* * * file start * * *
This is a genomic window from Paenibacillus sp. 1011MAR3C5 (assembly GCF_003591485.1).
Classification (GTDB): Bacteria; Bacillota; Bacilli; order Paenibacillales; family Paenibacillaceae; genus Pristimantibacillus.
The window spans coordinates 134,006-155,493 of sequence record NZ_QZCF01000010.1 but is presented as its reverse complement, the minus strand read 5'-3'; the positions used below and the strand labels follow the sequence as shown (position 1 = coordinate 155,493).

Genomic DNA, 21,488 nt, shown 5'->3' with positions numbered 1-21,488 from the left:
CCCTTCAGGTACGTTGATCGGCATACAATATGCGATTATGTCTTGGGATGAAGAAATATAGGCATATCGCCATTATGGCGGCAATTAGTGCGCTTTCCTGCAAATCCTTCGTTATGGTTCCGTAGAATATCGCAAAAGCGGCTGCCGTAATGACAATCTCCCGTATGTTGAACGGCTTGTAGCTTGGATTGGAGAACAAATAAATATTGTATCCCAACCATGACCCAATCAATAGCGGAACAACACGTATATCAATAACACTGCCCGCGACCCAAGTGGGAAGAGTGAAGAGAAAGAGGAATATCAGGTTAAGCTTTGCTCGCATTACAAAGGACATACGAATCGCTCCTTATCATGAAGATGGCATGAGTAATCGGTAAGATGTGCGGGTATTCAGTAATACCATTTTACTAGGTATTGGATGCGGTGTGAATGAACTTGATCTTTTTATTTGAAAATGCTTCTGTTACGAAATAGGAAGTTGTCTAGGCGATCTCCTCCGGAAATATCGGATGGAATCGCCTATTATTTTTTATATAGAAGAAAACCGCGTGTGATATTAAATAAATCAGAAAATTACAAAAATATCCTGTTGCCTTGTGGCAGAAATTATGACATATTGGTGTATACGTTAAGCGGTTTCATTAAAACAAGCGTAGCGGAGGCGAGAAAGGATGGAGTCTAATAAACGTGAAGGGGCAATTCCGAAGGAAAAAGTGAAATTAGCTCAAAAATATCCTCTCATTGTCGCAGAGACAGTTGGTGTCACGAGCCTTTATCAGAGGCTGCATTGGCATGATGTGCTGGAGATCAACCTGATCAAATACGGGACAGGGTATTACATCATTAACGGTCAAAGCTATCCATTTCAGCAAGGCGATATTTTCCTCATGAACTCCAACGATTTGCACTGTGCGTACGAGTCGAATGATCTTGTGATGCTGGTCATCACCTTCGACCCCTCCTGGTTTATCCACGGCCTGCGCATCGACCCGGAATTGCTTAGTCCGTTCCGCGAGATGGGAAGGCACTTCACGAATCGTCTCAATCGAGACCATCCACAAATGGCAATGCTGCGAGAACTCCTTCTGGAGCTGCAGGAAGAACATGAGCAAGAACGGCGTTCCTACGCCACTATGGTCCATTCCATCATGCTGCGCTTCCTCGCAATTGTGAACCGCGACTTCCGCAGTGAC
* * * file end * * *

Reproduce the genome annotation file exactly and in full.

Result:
This is a genomic window from Paenibacillus sp. 1011MAR3C5 (assembly GCF_003591485.1).
Classification (GTDB): Bacteria; Bacillota; Bacilli; order Paenibacillales; family Paenibacillaceae; genus Pristimantibacillus.
The window spans coordinates 134,006-155,493 of sequence record NZ_QZCF01000010.1 but is presented as its reverse complement, the minus strand read 5'-3'; the positions used below and the strand labels follow the sequence as shown (position 1 = coordinate 155,493).

Genomic DNA, 21,488 nt, shown 5'->3' with positions numbered 1-21,488 from the left:
CCCTTCAGGTACGTTGATCGGCATACAATATGCGATTATGTCTTGGGATGAAGAAATATAGGCATATCGCCATTATGGCGGCAATTAGTGCGCTTTCCTGCAAATCCTTCGTTATGGTTCCGTAGAATATCGCAAAAGCGGCTGCCGTAATGACAATCTCCCGTATGTTGAACGGCTTGTAGCTTGGATTGGAGAACAAATAAATATTGTATCCCAACCATGACCCAATCAATAGCGGAACAACACGTATATCAATAACACTGCCCGCGACCCAAGTGGGAAGAGTGAAGAGAAAGAGGAATATCAGGTTAAGCTTTGCTCGCATTACAAAGGACATACGAATCGCTCCTTATCATGAAGATGGCATGAGTAATCGGTAAGATGTGCGGGTATTCAGTAATACCATTTTACTAGGTATTGGATGCGGTGTGAATGAACTTGATCTTTTTATTTGAAAATGCTTCTGTTACGAAATAGGAAGTTGTCTAGGCGATCTCCTCCGGAAATATCGGATGGAATCGCCTATTATTTTTTATATAGAAGAAAACCGCGTGTGATATTAAATAAATCAGAAAATTACAAAAATATCCTGTTGCCTTGTGGCAGAAATTATGACATATTGGTGTATACGTTAAGCGGTTTCATTAAAACAAGCGTAGCGGAGGCGAGAAAGGATGGAGTCTAATAAACGTGAAGGGGCAATTCCGAAGGAAAAAGTGAAATTAGCTCAAAAATATCCTCTCATTGTCGCAGAGACAGTTGGTGTCACGAGCCTTTATCAGAGGCTGCATTGGCATGATGTGCTGGAGATCAACCTGATCAAATACGGGACAGGGTATTACATCATTAACGGTCAAAGCTATCCATTTCAGCAAGGCGATATTTTCCTCATGAACTCCAACGATTTGCACTGTGCGTACGAGTCGAATGATCTTGTGATGCTGGTCATCACCTTCGACCCCTCCTGGTTTATCCACGGCCTGCGCATCGACCCGGAATTGCTTAGTCCGTTCCGCGAGATGGGAAGGCACTTCACGAATCGTCTCAATCGAGACCATCCACAAATGGCAATGCTGCGAGAACTCCTTCTGGAGCTGCAGGAAGAACATGAGCAAGAACGGCGTTCCTACGCCACTATGGTCCATTCCATCATGCTGCGCTTCCTCGCAATTGTGAACCGCGACTTCCGCAGTGAC